THOMAS, R.J. and ASAKAWA, N.M., 1993. Decomposition of leaf litter from tropical forage grasses and legumes. Soil Biology & Biochemistry, vol. 25, no. 10, pp. 1351-1361. http://dx.doi. org/10.1016/0038-0717(93)90050-L.

TU, C., RISTAINO, J.B. and HU, S., 2006. Soil microbial biomass and activity in organic tomato farming systems: Effects of organic inputs and straw mulching. Soil Biology & Biochemistry, vol. 38, no. 2, pp. 247-255.

VAAST, P, CASWELL-CHEN, E.P and ZASOSKI, R.J., 1997. Influences of a root-lesion nematode, Pratylenchus coffeae, and two arbuscular mycorrhizal fungi, Acaulospora mellea and Glomus clarum on coffee (Coffea arabica L.). Biology and Fertility of Soils, vol. 26, no. 2, pp. 130-135. s003740050355.

VAN RAIJ, B., ANDRADE, J.C., CANTARELLA, H. and QUAGGIO, J.A., 2001. Chemical analysis for evaluation of fertility in tropical soils. 3rd ed. Campinas: Instituto Agronomico de Campinas. 284 p. In portuguese.

VANCE, E.D., BROOKES, PC. and JENKINSON, D.S., 1987. An extraction method for measuring soil microbial biomass C. Soil Biology & Biochemistry, vol. 19, no. 6, pp. 703-707. http://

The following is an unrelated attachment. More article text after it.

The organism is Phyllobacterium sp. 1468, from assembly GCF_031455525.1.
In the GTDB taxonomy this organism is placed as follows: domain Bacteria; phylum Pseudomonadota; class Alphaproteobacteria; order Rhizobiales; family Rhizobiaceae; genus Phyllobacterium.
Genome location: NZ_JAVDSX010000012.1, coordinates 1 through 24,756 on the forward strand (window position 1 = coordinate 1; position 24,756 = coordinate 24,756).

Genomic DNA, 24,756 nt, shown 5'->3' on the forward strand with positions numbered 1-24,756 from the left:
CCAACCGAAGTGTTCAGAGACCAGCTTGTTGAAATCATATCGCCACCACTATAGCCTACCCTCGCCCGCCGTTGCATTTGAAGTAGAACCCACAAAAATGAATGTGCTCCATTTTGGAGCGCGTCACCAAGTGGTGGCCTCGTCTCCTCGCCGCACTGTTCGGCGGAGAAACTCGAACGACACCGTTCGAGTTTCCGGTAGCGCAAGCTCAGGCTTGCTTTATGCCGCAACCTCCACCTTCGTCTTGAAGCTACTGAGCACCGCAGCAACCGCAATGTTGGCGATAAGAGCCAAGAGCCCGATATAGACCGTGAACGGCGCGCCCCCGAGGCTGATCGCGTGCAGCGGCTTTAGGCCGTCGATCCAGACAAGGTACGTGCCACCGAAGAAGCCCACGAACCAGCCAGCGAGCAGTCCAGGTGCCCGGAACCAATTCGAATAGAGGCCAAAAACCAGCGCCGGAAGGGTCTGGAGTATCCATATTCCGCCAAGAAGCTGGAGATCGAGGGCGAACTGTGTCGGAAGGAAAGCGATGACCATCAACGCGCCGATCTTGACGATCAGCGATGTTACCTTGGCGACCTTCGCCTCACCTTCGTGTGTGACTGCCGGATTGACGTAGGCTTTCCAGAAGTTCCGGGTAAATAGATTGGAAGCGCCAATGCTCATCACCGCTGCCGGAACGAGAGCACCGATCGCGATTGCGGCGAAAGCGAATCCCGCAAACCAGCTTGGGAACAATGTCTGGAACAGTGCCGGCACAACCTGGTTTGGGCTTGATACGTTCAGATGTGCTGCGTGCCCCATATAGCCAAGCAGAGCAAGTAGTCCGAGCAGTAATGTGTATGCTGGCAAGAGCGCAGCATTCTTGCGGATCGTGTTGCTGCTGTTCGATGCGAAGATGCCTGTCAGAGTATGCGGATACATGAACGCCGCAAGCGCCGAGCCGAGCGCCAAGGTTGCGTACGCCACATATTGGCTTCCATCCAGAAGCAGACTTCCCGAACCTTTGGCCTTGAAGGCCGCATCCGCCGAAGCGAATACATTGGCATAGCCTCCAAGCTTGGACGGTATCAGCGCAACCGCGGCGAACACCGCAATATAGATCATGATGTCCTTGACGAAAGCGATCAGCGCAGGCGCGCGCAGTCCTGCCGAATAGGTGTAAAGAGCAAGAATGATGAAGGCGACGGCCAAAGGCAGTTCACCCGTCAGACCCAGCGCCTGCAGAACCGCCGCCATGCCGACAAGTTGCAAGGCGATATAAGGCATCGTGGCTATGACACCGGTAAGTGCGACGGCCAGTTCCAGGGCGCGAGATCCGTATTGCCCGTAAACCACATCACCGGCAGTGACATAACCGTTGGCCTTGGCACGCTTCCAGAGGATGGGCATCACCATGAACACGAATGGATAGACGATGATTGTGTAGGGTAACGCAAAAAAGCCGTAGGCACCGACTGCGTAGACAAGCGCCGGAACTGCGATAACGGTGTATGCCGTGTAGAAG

VELASQUEZ, E., LAVELLE, P. and ANDRADE, M., 2007. GISQ, a multifuncional indicator of soil quality. Soil Biology & Biochemistry, vol. 39, no. 12, pp. 3066-3080. http://dx.doi. org/10.1016/j.soilbio.2007.06.013.

VIERHEILIG, H., COUGHLAN, A.P, WYSS, U. and PICHE, Y, 1998. Ink and vinegar, a simple staining technique for arbuscular-mycorrhizal fungi. Applied and Environmental Microbiology, vol. 64, no. 12, pp. 5004-5007. PMid:9835596.

D. R. Lammel (a,b), L. C. B. Azevedo (a,c), A. M. Paula (a,d), R. D. Armas (a-e), D. Barett (a,f) and E. J. B. N. Cardoso (a) *

(a) Departamento de Ciencia do Solo, Escola Superior de Agricultura "Luiz de Queiroz"--ESALQ, Universidade de Sao Paulo--USP, Av. Padua Dias, 11, CEP 13418-900, Piracicaba, SP, Brazil